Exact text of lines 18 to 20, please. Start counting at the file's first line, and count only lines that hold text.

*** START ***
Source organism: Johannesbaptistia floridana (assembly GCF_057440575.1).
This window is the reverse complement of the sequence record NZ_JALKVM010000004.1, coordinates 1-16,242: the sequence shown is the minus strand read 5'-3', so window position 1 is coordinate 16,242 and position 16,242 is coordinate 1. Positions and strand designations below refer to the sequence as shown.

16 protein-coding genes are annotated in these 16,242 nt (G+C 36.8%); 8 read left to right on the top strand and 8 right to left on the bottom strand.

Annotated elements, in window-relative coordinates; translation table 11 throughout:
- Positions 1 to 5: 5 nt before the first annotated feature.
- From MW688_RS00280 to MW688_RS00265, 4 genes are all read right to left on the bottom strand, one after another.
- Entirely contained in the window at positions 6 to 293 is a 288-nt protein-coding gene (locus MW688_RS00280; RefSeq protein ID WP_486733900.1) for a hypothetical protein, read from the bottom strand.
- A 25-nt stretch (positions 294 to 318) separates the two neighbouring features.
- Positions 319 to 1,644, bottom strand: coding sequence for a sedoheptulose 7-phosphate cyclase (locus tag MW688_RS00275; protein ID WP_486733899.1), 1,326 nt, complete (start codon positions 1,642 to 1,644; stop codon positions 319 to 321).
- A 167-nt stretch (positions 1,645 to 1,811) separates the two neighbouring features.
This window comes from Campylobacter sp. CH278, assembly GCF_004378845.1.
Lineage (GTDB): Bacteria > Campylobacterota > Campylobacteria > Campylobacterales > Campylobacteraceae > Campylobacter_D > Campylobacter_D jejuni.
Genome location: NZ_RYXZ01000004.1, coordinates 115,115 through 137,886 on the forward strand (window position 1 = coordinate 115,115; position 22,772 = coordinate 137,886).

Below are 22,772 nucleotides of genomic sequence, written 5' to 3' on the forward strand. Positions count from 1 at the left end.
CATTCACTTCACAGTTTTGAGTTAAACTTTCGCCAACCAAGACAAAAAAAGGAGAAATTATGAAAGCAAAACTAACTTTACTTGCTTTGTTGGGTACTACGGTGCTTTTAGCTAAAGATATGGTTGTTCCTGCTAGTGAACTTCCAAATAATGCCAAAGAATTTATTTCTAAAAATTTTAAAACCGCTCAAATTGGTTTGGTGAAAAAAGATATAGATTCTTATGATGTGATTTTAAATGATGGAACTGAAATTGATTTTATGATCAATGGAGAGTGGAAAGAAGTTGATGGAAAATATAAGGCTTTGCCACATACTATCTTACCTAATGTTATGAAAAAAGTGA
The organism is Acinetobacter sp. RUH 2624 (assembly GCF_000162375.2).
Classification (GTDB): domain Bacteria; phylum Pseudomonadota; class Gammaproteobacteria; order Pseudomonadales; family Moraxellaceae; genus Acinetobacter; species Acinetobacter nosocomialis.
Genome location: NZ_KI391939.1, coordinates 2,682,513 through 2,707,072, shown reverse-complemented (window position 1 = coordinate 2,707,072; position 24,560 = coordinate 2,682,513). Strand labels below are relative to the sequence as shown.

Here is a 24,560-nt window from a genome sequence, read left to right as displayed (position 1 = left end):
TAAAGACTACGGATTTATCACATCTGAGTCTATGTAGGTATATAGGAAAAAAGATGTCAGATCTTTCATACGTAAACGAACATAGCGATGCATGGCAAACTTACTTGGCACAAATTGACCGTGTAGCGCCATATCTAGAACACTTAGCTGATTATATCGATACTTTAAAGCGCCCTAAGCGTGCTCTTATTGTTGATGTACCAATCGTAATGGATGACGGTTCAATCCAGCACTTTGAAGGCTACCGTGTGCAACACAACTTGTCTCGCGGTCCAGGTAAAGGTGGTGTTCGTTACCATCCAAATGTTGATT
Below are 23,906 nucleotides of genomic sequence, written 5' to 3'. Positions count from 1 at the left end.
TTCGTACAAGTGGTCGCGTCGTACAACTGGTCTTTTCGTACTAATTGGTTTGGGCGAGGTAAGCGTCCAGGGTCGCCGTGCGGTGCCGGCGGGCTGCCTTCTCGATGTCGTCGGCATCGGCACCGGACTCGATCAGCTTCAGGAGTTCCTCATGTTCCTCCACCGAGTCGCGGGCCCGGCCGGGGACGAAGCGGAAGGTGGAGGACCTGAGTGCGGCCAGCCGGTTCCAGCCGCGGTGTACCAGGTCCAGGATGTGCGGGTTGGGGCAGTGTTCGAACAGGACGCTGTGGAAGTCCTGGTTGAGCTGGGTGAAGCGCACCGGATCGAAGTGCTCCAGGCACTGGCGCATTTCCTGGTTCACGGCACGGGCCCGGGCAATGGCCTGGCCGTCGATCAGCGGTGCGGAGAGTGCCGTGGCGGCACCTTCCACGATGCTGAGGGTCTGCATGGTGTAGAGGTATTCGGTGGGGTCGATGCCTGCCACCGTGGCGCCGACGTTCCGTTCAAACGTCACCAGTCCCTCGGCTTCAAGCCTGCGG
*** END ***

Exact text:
Genome location: NZ_KI391939.1, coordinates 2,682,513 through 2,707,072, shown reverse-complemented (window position 1 = coordinate 2,707,072; position 24,560 = coordinate 2,682,513). Strand labels below are relative to the sequence as shown.

Here is a 24,560-nt window from a genome sequence, read left to right as displayed (position 1 = left end):
TAAAGACTACGGATTTATCACATCTGAGTCTATGTAGGTATATAGGAAAAAAGATGTCAGATCTTTCATACGTAAACGAACATAGCGATGCATGGCAAACTTACTTGGCACAAATTGACCGTGTAGCGCCATATCTAGAACACTTAGCTGATTATATCGATACTTTAAAGCGCCCTAAGCGTGCTCTTATTGTTGATGTACCAATCGTAATGGATGACGGTTCAATCCAGCACTTTGAAGGCTACCGTGTGCAACACAACTTGTCTCGCGGTCCAGGTAAAGGTGGTGTTCGTTACCATCCAAATGTTGATT